Election Commission gets update on primary election process

Published 4:49 pm Monday, July 10, 2017

Members of the Carter County Election Commission received an update during their meeting Monday on the process the political parties follow to call for a primary election for county positions.

Administrator of Elections Tracy Harris informed the Commission she had mailed out letters to Carter County Republic Party Chairman Rusty Barnett and Democratic Party Chairwoman Kristi Carr regarding the primary process.

“Both the Republican and Democratic Party Executive Committees have the legal authority to call county primaries for offices which will be placed on the August 2, 2018, general election ballot,” the letter states.

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Each party has three options regarding a primary election, according to Harris. The party can choose to hold the county primary on May 1, 2018. The party can choose not to hold a county primary election. If the party chooses not to hold a primary, the party may choose to hold a caucus to nominate candidates for the general election.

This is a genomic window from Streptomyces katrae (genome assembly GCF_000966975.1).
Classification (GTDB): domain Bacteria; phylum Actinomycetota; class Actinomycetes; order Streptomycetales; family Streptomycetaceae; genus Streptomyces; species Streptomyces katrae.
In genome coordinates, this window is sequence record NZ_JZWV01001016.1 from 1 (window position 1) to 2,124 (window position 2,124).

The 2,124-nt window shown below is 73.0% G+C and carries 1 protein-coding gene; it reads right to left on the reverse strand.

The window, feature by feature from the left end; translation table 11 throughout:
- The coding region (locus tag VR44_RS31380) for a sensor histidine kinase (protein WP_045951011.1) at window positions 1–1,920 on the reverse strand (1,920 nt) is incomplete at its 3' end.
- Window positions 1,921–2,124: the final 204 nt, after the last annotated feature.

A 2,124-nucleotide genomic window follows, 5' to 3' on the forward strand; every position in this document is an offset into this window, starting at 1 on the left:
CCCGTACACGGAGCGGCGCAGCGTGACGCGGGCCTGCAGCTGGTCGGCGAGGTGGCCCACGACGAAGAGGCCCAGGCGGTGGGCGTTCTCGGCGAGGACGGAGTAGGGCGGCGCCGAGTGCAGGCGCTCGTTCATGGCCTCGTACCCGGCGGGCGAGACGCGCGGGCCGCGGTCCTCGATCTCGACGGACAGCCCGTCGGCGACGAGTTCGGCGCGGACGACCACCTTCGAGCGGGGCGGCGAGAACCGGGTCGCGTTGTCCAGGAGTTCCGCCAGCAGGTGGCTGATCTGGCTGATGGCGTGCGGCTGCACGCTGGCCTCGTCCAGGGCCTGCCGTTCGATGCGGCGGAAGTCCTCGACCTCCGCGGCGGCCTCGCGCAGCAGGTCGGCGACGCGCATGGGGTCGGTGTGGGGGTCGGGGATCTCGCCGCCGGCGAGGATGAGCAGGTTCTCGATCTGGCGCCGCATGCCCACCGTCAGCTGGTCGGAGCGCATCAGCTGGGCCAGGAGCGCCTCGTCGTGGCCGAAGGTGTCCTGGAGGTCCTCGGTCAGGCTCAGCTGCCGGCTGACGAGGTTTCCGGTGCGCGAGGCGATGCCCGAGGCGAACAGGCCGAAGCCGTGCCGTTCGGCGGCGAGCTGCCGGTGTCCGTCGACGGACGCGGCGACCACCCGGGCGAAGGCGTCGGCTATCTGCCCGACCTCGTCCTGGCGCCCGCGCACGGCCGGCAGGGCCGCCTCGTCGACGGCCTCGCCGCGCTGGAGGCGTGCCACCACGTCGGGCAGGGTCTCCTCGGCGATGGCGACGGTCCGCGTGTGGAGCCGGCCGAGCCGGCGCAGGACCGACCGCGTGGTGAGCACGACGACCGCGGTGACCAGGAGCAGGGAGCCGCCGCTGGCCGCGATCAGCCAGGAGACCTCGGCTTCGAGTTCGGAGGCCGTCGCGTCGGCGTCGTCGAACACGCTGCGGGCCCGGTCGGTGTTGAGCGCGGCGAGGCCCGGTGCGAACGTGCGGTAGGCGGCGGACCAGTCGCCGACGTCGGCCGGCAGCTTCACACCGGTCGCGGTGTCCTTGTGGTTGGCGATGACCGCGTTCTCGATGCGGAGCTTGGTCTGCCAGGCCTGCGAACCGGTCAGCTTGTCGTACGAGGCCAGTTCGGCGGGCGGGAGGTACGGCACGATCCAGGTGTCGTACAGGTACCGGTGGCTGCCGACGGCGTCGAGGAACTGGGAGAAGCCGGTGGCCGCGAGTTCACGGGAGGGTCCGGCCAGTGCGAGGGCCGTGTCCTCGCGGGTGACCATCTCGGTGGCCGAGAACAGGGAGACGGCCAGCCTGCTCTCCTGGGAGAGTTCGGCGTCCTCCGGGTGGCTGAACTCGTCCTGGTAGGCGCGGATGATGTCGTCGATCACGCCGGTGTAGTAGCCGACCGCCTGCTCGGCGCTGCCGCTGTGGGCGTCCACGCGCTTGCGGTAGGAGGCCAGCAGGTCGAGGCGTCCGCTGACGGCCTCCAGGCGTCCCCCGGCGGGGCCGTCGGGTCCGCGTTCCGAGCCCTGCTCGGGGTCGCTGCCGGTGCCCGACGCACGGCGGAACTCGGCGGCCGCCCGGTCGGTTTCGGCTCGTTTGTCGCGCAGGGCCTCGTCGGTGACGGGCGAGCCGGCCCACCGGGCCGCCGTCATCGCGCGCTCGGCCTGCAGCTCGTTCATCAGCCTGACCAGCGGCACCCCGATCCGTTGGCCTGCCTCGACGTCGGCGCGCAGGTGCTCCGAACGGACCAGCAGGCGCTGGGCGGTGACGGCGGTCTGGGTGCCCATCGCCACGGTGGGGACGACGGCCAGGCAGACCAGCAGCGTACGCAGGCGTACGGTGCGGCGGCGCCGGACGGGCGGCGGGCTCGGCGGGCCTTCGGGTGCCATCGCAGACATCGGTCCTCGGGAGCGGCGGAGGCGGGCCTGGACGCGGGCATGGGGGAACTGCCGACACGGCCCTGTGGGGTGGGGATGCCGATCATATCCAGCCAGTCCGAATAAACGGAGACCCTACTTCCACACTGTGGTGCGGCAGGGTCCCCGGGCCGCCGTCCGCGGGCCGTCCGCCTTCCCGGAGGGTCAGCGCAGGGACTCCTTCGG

If the party’s Executive Committee intends to hold a primary election for any or all county offices, the Committee must notify the Carter County Election Commission in writing by August 21, Harris said.

If either party calls for a primary election, the qualifying deadline for all offices included in the primary will be Feb. 15, 2018, at noon. Candidates can pick up application packets with petitions beginning Nov. 17, 2017.

In the event that neither party calls for a primary election, the qualifying deadline for all county offices in the Aug. 2, 2018, general election will be April 5, 2018, at noon.

If a party decides to nominate candidates by a caucus rather than a primary, the party’s Executive Committee must certify those candidates’ names to the Election Commission no later than the qualifying deadline for that office.

Following the update by Harris, members of the Election Commission scheduled their next meeting for Friday, Aug. 25, at 9 a.m. so they can review whether or not either the Republican or Democratic parties have called for a primary election.

In other business, Harris provided an update regarding information presented at an election law seminar she and her staff attended in June as well as progress by the state in making voter registration available online.

Previously, the State of Tennessee approved a change in election laws that allows voter registrations to be completed online.

The original target launch date for online registration was July 1, Harris said, but that date had to be pushed back due to complications. The state is currently working to correct the issues and is testing the registration system with hopes to go live in August, Harris added.

One of the benefits of online registration is the program requires those registering to completely fill out the application before it can be submitted.

“That will cut out a lot of our rejected applications and having to send mail back and forth,” Harris said. “It will be great.”